"Kissing versus bacon? Honestly, I don't know which I'd choose." - Optimistic.
Q:

Dear 100 Hour Board,

Sometimes meetings run long and in the interest of time, a congregation will sing only the first verse of a hymn. I think I've heard before that there are some hymns that should only be sung in their entirety. Like maybe The Spirit of God or Praise to the Man, or something.

Is there any truth to this at all?

-Member of the Congregation

A: Dear Congregation Member,

That is an interesting rumor. One I had not yet heard of. Let's find out if it's true.
I figured the hymnal might contain some information pertaining to the subject. Below is what I found:
Selecting Verses to Be Sung

You need not feel compelled to sing all the verses of a hymn unless the message is otherwise incomplete. However, do not routinely shorten a hymn by singing just the first one or two verses. Singing the verses printed below the music is encouraged.
So it appears that certain hymns do not have restrictions and how many verses are sung is usually determined by the choirister and/or Bishop.

More information is available here.

Good luck!
-branflakes
A: Dear Member,

I had the opportunity to read through the information given to ward music chairs a few weeks ago, and I don't remember anything about not omitting verses of certain hymns. (It does look like my last ward wasn't supposed to have a sacrament meeting musical number which included a tuba, though. Whoops!)

However, common sense will tell you that there are some hymns where you shouldn't sing just the first verse, because of the way the verses are structured. "Where Can I Turn for Peace?" (Hymn #129) is probably the best example. The first two verses are about searching for comfort, and the last verse is about finding it. Sung on its own, the first verse is kind of a downer. "Ring Out Wild Bells" (#215) might also fall under the same category. The first verse of "Joseph Smith's First Prayer" (#26) isn't depressing, but the story is left incomplete if you don't sing all four verses. If you're singing a hymn with multiple endings (#198 or #300), you'll have to keep track of which ending you're on. Oh, and you're never supposed to sing all 6 verses of "Father in Heaven, We Do Believe" (#180): if you're singing it as a sacrament hymn, you're supposed to sing verses 1-4. If you're singing it at a baptism, you're supposed to sing verses 1-3 and 5-6.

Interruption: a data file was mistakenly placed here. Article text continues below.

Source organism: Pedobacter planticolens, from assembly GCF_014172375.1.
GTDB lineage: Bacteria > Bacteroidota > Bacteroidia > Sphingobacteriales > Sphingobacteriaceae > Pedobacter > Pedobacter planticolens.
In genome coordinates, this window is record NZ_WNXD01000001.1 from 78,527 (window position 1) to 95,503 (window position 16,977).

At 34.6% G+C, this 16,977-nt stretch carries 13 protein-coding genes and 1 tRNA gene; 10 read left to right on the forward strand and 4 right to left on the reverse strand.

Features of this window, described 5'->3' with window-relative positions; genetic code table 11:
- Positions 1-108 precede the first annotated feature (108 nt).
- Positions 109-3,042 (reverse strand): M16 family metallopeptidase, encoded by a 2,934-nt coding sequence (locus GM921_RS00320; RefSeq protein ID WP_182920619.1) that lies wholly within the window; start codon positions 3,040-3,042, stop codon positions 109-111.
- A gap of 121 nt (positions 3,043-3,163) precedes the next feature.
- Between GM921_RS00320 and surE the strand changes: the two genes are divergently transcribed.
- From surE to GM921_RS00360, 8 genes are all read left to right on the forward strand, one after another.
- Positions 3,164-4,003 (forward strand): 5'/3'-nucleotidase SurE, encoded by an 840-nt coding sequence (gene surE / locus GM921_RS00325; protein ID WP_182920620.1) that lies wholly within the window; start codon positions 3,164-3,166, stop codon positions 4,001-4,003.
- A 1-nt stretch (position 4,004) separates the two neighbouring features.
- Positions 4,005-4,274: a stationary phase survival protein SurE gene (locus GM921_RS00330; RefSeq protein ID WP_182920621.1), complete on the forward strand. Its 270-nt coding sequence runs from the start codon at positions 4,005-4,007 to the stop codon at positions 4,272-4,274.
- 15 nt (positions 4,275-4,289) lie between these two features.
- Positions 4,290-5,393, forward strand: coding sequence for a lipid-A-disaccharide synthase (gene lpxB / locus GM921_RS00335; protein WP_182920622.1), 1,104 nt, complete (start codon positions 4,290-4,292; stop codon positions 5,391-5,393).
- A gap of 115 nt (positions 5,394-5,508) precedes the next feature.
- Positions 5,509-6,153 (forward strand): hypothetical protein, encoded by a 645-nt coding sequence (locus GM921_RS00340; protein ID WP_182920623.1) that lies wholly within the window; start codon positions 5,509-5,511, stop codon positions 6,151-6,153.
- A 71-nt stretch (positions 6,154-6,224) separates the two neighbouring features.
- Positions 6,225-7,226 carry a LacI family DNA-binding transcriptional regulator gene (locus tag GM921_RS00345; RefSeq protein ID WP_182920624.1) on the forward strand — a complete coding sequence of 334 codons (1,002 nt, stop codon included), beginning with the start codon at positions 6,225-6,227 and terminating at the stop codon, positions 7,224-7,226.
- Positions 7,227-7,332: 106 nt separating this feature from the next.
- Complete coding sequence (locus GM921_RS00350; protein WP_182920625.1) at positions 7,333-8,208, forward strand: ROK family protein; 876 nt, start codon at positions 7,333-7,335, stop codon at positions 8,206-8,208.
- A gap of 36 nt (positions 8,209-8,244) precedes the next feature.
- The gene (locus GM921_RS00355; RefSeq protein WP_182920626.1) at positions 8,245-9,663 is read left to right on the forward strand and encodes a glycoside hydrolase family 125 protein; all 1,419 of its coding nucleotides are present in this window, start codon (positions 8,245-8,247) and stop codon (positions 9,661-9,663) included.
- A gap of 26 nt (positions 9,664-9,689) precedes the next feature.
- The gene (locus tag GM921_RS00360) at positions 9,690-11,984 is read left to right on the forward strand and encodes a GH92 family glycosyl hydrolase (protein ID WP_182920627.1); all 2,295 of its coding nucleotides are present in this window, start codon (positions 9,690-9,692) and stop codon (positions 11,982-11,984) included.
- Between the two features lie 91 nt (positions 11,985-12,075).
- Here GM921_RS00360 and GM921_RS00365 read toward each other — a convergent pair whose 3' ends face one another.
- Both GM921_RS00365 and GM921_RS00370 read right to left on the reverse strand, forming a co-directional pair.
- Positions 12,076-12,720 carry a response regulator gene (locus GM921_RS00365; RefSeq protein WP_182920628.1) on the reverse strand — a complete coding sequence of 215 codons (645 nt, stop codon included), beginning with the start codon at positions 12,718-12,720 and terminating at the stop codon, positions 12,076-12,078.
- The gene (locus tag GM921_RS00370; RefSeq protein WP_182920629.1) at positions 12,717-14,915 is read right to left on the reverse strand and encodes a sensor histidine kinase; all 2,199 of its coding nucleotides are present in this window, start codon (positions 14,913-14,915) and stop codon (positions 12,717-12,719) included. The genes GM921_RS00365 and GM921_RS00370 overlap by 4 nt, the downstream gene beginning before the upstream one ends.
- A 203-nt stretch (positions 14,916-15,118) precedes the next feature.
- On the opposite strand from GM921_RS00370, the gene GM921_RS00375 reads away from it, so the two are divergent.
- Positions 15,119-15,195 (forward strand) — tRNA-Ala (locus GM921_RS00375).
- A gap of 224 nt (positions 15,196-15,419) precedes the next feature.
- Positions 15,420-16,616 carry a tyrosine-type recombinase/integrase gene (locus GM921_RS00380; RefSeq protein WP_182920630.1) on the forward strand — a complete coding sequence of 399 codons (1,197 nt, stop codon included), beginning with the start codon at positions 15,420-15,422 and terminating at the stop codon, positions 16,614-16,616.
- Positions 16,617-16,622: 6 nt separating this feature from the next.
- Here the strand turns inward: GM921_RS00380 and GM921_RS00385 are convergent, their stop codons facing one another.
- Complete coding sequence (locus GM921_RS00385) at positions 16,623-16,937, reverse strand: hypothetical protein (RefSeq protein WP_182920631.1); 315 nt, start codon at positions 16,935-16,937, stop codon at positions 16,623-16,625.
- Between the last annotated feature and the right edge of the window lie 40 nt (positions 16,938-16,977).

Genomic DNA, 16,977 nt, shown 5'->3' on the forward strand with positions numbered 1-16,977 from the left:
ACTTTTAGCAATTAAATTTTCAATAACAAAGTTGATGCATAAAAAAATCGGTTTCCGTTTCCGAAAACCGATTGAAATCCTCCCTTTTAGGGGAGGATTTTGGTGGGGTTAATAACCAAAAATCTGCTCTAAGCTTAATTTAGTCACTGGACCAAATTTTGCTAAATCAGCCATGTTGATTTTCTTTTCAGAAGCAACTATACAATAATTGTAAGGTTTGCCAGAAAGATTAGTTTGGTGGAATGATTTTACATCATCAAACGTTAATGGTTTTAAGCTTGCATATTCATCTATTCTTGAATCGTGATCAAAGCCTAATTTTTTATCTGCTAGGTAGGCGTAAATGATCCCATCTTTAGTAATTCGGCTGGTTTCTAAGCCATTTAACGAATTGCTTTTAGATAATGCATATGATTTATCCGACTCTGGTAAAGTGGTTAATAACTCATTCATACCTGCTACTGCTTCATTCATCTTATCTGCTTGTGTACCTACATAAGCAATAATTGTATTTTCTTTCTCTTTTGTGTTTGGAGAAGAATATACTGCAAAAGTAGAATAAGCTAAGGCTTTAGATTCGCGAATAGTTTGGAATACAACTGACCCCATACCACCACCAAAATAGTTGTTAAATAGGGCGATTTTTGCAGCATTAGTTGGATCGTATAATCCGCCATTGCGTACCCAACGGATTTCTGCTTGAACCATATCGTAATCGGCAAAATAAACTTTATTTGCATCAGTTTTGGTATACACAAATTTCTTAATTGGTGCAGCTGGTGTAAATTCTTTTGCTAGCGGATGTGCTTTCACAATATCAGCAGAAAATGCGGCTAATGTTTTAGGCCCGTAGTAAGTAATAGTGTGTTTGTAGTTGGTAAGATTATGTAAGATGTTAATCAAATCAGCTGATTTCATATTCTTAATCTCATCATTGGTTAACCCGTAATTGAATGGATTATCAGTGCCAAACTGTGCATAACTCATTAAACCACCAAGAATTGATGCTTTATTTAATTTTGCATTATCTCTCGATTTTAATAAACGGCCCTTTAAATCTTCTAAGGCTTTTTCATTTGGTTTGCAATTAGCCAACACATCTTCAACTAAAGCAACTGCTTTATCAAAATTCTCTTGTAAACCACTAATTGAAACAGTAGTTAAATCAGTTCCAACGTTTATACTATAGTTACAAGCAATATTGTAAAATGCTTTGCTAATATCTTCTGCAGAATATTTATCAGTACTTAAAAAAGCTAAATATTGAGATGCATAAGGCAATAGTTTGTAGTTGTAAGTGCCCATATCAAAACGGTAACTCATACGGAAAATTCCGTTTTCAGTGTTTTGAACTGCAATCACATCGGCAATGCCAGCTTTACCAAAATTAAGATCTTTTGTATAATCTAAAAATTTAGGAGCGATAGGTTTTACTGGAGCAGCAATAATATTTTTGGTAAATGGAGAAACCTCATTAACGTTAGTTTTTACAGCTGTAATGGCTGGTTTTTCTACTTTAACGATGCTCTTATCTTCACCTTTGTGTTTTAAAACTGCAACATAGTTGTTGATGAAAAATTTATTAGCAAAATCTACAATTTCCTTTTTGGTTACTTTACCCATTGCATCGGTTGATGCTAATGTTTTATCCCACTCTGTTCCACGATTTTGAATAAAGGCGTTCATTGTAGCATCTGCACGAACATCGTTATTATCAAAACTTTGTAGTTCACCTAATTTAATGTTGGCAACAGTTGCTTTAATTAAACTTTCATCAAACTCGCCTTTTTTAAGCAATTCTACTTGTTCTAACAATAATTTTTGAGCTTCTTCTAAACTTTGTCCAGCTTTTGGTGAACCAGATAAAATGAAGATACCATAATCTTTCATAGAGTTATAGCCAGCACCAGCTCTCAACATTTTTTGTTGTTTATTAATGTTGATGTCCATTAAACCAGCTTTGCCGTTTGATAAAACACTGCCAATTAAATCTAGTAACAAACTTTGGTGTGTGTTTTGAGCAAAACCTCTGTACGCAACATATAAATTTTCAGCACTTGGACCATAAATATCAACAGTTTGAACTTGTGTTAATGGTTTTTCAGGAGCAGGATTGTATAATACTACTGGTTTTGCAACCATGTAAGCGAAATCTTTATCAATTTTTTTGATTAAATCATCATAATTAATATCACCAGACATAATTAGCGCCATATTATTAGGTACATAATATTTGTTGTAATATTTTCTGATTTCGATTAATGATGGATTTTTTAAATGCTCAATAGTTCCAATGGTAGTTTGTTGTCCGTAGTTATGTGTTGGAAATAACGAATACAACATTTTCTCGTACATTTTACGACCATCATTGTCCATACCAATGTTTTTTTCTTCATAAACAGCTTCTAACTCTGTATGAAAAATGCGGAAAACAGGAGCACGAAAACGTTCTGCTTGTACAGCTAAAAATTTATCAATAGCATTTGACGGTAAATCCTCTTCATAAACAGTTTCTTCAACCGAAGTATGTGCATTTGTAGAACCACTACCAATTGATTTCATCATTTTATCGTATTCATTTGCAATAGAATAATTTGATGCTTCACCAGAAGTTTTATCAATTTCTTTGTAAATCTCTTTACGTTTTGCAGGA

I can't find anything in the words or music to "The Spirit of God" (#2) or "Praise to the Man" (#27) that suggests there would be anything wrong with singing only the first verse of those hymns, on occasion.

- Katya
A: Dear Congregationalist,

In the old hymnbook, only the first three verses of "I Heard the Bells on Christmas Day" were printed along with the music; the final two verses were written below. In the Boise, Idaho ward where my dad grew up, they often neglected to sing the verses printed below. No problem, right?

Wrong. The third verse of this carol, the verse my dad's ward stopped on, goes like this:
And in despair I bowed my head:
"There is no peace on earth," I said,
"For hate is strong
And mocks the song
Of peace on earth, good will to men."

Yes, that's right: they finished with hate mocking the song of peace, end of story. Pretty cool Christmas carol that way, huh?

-Petra

PS: In the 1985 hymnbook, all five verses are printed along with the music, instead of sorting two below. Talk about eternal progression!